With that in mind, Liverpool cannot afford him to rack up stupid suspensions. He’s already had a few of those in his time at the club – 1 game for giving Fulham supporters the middle finger last season and 8 for the incident with Evra which, while obviously contentious in terms of the lack of proof as regards what was actually said, nonetheless saw him needlessly engage a clearly riled-up opponent who was intent on provoking him. That’s 9 games, and another booking on Sunday (don’t rule it out) would see him over halfway towards another suspension with only 3 games gone. Suárez, whether we buy another striker or not, is vital, and it’s vital that he gets a bit cuter about putting himself in those kinds of positions. For now, he’s an easy target. I'm not saying it's a conspiracy, there’s no grand plan to force him out of England or anything crazy like that. The tide of opinion is simply against him, that’s all. He’s not the first, he won’t be the last. It might not stay that way indefinitely but it’s probably going to be the case for this season at least. He must realise that.

It’s been said, and I tend to agree, that the Lowe article may be part of an initiative by the club to paint him in a better light to those who would believe everything they’ve read about him over the past 14 months. There has been a tendency from some to focus on the worst of him since his arrival in England. One article, outlining the allegations against him shortly after the Evra incident last October, for example, went on to detail how Suárez handled the ball in the World Cup against Ghana and was then “caught laughing about it as his Uruguay side won on penalties to reach the semi-final.” From that description, you get the impression of a maniacal psychopath laughing at the pain of an entire nation rather than someone who was genuinely happy because his country had reached the World Cup semi-final. It went on to mention his 7-match ban for biting and suggest that “though Suárez’s career in England has so far been free of acts of cannibalism, his undoubted skills have not been completely unblemished” and again made claims about the Rodwell sending-off and the Uruguayan’s supposed “theatrical reaction to what was little more than a tap on the foot by Rodwell’s trailing knee.” Here we were, just a day after the initial accusations from Evra, and the Uruguayan was already being painted as a dodgy, untrustworthy cheat. Racism was shortly to be added to the list.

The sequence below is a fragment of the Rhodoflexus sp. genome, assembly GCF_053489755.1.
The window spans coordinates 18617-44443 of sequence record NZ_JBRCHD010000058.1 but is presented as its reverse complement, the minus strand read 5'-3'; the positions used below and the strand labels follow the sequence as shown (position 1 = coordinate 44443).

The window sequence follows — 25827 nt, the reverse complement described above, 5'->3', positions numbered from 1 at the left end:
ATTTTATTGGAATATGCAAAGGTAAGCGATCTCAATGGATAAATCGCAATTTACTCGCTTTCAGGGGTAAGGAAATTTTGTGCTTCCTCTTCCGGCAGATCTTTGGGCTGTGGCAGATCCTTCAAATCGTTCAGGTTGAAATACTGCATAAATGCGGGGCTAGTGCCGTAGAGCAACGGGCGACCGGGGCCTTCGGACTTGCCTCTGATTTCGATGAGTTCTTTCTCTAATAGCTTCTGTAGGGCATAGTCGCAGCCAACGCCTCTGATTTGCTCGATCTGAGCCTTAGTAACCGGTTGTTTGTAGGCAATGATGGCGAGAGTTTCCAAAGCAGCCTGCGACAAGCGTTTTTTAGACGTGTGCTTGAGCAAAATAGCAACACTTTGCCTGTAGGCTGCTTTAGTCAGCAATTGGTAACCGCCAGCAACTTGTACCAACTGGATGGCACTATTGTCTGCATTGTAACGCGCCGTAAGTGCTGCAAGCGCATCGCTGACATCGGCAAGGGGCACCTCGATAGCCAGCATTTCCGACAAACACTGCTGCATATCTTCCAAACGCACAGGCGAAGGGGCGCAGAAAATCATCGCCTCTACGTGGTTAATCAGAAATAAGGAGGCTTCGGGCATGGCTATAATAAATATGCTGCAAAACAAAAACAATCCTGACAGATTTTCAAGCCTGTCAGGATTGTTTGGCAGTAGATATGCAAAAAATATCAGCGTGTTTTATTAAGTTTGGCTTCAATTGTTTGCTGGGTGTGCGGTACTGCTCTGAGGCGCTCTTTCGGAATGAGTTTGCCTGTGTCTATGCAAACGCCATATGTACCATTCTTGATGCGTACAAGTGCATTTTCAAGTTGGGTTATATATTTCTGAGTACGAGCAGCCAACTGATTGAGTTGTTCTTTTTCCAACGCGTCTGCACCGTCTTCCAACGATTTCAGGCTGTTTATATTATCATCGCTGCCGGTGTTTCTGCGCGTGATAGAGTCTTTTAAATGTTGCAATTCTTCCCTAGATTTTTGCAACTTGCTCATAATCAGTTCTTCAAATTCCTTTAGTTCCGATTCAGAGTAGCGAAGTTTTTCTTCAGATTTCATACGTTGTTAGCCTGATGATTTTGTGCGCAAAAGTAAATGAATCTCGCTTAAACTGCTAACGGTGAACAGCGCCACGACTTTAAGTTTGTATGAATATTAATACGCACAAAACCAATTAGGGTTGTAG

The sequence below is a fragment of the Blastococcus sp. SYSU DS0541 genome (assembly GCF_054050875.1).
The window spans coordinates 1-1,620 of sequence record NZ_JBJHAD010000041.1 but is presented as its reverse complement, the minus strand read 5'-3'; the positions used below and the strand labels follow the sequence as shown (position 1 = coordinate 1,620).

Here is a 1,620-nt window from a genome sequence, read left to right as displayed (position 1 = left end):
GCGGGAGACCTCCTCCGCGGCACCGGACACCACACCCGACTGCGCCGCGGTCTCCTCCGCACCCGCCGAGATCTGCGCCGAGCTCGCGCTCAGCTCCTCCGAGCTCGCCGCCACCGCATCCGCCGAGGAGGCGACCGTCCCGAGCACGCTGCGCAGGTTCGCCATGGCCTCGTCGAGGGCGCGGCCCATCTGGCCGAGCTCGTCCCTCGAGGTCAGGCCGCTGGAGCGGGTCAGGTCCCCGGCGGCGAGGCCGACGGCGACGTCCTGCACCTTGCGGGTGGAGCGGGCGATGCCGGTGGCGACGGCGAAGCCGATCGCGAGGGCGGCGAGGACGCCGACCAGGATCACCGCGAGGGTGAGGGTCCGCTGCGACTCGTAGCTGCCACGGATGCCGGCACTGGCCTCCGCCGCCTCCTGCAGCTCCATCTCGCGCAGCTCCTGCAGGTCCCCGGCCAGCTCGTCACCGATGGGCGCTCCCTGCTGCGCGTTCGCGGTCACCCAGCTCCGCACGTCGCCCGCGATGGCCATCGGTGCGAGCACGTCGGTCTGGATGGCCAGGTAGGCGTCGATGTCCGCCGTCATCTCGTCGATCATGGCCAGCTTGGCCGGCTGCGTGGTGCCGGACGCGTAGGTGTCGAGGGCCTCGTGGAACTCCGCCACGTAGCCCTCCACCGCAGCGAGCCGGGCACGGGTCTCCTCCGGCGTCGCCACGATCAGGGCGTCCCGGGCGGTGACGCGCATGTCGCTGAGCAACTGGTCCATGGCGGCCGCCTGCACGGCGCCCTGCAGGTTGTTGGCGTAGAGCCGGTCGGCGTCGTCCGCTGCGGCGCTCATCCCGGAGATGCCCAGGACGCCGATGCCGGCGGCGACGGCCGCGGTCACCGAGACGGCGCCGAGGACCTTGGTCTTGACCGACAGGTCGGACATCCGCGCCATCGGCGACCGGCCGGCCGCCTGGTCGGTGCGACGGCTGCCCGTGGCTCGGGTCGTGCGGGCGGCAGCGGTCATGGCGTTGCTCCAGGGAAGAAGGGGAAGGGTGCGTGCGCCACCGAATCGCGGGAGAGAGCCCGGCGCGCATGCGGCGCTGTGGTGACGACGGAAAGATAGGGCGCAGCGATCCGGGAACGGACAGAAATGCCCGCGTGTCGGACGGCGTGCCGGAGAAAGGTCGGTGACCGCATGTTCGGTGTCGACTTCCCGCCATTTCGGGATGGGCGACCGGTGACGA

Well if the Lowe article is indeed an attempt to provide balance, then hopefully that exercise is part of a bigger picture. The player needs to help himself too. Nobody needs an excuse to point the finger at the lad, be it officials, the media or the FA (funny how both Rooney and Cole have gotten away without punishment in the past for similar gestures to the one made by Suárez at Craven Cottage, for example), so he shouldn’t provide one. His passion, effort and will-to-win are wonderful attributes. I wouldn’t change them for the world. And things are said in the heat of the moment on a football pitch, we all know that. But he needs to be smarter. The last thing we want him to be is the poster child for a sport which cannot make up its mind about what’s acceptable and what’s not. If that remains the case, then I fear that defenders like Kompany and Olsson (who somehow escaped a booking on the opening day) will continue to be able to take liberties knowing that referees will give them the benefit of the doubt while Suárez continues to accrue needless yellow cards and suspensions and the rest of us just tear our hair out.